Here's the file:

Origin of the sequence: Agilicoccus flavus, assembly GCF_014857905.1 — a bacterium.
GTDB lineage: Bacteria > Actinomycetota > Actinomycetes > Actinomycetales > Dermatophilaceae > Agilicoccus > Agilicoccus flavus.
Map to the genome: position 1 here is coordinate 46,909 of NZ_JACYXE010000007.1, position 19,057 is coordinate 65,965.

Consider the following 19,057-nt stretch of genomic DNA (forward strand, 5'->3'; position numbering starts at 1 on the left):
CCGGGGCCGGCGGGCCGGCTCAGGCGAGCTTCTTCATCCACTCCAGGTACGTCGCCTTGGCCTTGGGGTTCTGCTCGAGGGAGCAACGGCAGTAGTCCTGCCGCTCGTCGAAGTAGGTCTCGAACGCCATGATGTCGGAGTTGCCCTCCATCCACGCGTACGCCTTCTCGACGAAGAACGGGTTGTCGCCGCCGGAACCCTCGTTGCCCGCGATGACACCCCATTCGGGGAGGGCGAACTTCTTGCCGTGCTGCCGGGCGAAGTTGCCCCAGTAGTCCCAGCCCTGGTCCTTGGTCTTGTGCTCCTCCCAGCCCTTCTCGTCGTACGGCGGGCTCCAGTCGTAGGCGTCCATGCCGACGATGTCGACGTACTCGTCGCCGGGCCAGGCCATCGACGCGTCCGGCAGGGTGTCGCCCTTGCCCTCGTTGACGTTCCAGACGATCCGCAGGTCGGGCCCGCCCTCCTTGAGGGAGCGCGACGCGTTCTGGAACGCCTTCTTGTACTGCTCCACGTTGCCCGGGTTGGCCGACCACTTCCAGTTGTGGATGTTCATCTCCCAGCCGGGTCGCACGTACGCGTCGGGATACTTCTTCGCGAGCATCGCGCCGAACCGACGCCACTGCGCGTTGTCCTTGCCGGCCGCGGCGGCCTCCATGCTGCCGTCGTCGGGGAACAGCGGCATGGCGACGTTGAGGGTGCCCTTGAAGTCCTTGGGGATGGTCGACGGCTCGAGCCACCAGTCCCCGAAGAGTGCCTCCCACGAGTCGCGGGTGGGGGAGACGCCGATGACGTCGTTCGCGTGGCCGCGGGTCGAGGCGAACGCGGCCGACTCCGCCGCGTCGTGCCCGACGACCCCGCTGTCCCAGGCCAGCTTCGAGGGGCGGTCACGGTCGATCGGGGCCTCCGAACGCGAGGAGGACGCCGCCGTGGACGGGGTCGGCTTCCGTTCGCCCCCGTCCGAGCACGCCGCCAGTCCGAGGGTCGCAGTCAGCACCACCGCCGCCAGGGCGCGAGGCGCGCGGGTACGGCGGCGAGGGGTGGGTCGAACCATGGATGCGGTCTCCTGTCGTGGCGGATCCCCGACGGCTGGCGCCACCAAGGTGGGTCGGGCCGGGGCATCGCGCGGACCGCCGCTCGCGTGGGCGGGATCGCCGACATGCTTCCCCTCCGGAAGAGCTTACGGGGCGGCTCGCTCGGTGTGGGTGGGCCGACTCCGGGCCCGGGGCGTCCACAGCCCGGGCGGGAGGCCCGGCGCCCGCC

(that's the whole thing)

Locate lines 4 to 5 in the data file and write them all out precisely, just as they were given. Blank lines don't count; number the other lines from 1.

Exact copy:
Consider the following 19,057-nt stretch of genomic DNA (forward strand, 5'->3'; position numbering starts at 1 on the left):
CCGGGGCCGGCGGGCCGGCTCAGGCGAGCTTCTTCATCCACTCCAGGTACGTCGCCTTGGCCTTGGGGTTCTGCTCGAGGGAGCAACGGCAGTAGTCCTGCCGCTCGTCGAAGTAGGTCTCGAACGCCATGATGTCGGAGTTGCCCTCCATCCACGCGTACGCCTTCTCGACGAAGAACGGGTTGTCGCCGCCGGAACCCTCGTTGCCCGCGATGACACCCCATTCGGGGAGGGCGAACTTCTTGCCGTGCTGCCGGGCGAAGTTGCCCCAGTAGTCCCAGCCCTGGTCCTTGGTCTTGTGCTCCTCCCAGCCCTTCTCGTCGTACGGCGGGCTCCAGTCGTAGGCGTCCATGCCGACGATGTCGACGTACTCGTCGCCGGGCCAGGCCATCGACGCGTCCGGCAGGGTGTCGCCCTTGCCCTCGTTGACGTTCCAGACGATCCGCAGGTCGGGCCCGCCCTCCTTGAGGGAGCGCGACGCGTTCTGGAACGCCTTCTTGTACTGCTCCACGTTGCCCGGGTTGGCCGACCACTTCCAGTTGTGGATGTTCATCTCCCAGCCGGGTCGCACGTACGCGTCGGGATACTTCTTCGCGAGCATCGCGCCGAACCGACGCCACTGCGCGTTGTCCTTGCCGGCCGCGGCGGCCTCCATGCTGCCGTCGTCGGGGAACAGCGGCATGGCGACGTTGAGGGTGCCCTTGAAGTCCTTGGGGATGGTCGACGGCTCGAGCCACCAGTCCCCGAAGAGTGCCTCCCACGAGTCGCGGGTGGGGGAGACGCCGATGACGTCGTTCGCGTGGCCGCGGGTCGAGGCGAACGCGGCCGACTCCGCCGCGTCGTGCCCGACGACCCCGCTGTCCCAGGCCAGCTTCGAGGGGCGGTCACGGTCGATCGGGGCCTCCGAACGCGAGGAGGACGCCGCCGTGGACGGGGTCGGCTTCCGTTCGCCCCCGTCCGAGCACGCCGCCAGTCCGAGGGTCGCAGTCAGCACCACCGCCGCCAGGGCGCGAGGCGCGCGGGTACGGCGGCGAGGGGTGGGTCGAACCATGGATGCGGTCTCCTGTCGTGGCGGATCCCCGACGGCTGGCGCCACCAAGGTGGGTCGGGCCGGGGCATCGCGCGGACCGCCGCTCGCGTGGGCGGGATCGCCGACATGCTTCCCCTCCGGAAGAGCTTACGGGGCGGCTCGCTCGGTGTGGGTGGGCCGACTCCGGGCCCGGGGCGTCCACAGCCCGGGCGGGAGGCCCGGCGCCCGCC